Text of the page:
The comic shops I've seen here have centered on American superhero comics, followed by manga...maybe with a small space up the back for a smattering of comics from continental Europe.

Oh I haven't touched upon comic book stores... In france you'll have specialized comic-book stores, but lots of traditional book-stores also have a huge section for comics. These stores seem very fancy, they're well stocked and far from the semi-underground, only-for-fans status that they, as I understand, have in usa. Now you'll have the other type of comic book store too, the one that has less famous fare and where you get to discuss comics with an owner. But I stumbled on to the first kind more often.
Children's section is very small compared to the adult book section. I think that most of books that are appropriate for all ages are in adult section, and children's section carries only those that wouldn't be interesting for adults. Although I found Trondheim's books for children in adult section so I guess it's not that strictly categorized. As you might imagine, noone bats an eye about comics with adult content being displayed in prominent place.
In french comic book stores it's ok to stop to read a comic. In fact, it's perfectly ok to sit on the floor and read entire book, noone will bother you. I've seen stores with dozens of people sitting around and reading, but I've also seen stores that have seats specifically for this purpose, or parents leaving their children to browse through comic book section and read while they're doing something else. I guess it's implied that if you like the comic, you're gonna end up buying.
Sadly, everything is in french. Despite the fact that lots of bookstores have an english speaking section, I haven't seen a comic book store with english section. As you might imagine, French don't care much about translating their books in english and leave that to good will of english publishers. They also don't care much about importing english editions of comic books and simply get their fix of american comics through their own editions. This is unlike, for instance, what I've seen in Finland, where comic book sections have a lot of english editions imported - naturally a smaller comic publishing scene will rely on other country's editions and, well, everyone knows english.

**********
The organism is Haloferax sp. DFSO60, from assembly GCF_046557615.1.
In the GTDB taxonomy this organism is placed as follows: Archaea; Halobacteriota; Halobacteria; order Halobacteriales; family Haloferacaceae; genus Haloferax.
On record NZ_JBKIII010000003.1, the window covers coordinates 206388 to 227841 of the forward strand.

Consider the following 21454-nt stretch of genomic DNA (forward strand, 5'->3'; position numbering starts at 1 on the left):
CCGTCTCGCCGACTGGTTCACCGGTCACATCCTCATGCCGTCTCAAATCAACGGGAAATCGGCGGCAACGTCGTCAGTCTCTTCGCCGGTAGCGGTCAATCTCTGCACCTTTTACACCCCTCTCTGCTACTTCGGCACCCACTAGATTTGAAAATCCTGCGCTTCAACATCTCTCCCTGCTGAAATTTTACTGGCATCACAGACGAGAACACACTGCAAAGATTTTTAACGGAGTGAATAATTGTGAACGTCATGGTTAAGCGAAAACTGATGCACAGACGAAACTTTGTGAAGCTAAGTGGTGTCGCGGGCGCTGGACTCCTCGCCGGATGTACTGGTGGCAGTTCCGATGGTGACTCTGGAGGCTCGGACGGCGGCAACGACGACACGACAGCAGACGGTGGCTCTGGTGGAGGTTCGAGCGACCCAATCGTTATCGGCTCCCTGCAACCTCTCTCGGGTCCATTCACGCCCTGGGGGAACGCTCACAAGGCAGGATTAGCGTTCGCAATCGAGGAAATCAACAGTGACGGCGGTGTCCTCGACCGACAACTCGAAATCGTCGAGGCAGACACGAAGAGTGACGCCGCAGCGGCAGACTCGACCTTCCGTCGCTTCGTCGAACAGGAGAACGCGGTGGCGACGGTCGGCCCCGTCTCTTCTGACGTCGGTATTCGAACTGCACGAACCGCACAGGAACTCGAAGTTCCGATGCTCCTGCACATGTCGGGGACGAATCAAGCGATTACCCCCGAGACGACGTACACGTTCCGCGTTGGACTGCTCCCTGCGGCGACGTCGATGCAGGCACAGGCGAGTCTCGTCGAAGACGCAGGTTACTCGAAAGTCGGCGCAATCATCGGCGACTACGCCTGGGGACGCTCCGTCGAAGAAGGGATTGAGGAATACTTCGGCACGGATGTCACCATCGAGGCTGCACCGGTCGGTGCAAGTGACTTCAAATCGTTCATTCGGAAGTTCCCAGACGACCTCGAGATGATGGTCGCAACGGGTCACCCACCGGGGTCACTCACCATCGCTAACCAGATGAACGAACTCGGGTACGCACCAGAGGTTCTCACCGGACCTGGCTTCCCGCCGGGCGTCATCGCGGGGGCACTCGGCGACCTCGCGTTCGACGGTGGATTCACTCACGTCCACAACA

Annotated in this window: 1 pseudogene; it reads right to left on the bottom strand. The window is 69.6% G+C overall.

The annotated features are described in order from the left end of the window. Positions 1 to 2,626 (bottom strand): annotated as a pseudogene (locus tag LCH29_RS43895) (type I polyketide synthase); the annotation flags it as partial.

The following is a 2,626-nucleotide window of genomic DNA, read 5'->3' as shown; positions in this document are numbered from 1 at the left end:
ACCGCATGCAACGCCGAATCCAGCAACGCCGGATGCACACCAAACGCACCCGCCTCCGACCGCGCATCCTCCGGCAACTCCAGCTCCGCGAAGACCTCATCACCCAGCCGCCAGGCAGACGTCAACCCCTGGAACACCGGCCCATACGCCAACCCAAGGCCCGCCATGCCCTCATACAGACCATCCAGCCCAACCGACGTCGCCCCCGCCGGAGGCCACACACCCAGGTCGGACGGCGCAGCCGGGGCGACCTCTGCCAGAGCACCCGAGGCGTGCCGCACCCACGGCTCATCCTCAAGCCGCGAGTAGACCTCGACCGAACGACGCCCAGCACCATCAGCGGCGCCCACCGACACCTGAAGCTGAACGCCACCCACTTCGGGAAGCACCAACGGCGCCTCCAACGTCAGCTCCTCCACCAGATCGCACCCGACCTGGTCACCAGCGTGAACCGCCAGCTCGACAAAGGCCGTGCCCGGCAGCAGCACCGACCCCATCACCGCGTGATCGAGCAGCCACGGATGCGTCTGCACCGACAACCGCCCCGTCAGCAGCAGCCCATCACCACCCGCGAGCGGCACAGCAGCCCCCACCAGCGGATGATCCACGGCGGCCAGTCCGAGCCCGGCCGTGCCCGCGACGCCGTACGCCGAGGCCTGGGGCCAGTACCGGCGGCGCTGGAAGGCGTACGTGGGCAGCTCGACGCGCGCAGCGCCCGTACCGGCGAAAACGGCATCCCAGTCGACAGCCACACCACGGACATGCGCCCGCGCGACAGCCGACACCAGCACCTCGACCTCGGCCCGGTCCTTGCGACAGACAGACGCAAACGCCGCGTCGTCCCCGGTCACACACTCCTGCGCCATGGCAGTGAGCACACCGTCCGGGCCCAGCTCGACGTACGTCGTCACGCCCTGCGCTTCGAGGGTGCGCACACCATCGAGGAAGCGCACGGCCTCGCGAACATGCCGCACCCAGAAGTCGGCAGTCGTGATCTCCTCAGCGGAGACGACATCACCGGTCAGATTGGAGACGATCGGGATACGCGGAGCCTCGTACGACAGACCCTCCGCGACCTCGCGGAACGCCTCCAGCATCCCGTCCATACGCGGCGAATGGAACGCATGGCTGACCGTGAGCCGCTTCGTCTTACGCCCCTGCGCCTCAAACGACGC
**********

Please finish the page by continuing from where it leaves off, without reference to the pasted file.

As for here, comic book stores are rare and you can find them only in few largest cities. Belgrade has three or four of them I think. Some bookstores have comic sections, generally you have to know where to look when you want a certain kind of comics. But those few comic book stores are a very colourful world, like imagine the most niche underground comic book store you can, and then double that. Usually set in very small space that is additionally cramped with loads of old books, they're good places to find old editions, but also to get your hands on croatian editions (there's a lot of exchange, croatians published Bone and Trondheim, we on the other hand published Watchmen... they have a bit better scene I think, being with somewhat better standard of living). So generally it's more a find some way to get your hands on anything you can deal, rather than some consistent influx of comics.
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Re: Comics 'round the world

Postby VeryCuddlyCornpone on Sun May 27, 2012 11:18 am

IVstudios wrote:Careful. If you start talking about underground comics you-know-who might show up.

i ain't nothin but a hounddog

cryin underground
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Re: Comics 'round the world

Postby Brockway on Sun May 27, 2012 3:28 pm

... I like The Breakers (Korean Manga.) Its (super) incredibly derivative, but I enjoy it. Reading this thread I kept banging my head trying to think of the French style thats all the rage right now, and it finally came to me, bande dessine. Or however its spelled.
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Re: Comics 'round the world

Postby McDuffies on Sun May 27, 2012 5:18 pm

Bande Dessinee is a french term for comics. I suppose people are using it as a name for comics that are drawn in distinctively french/belgian style. I've heard it used for french comics in general.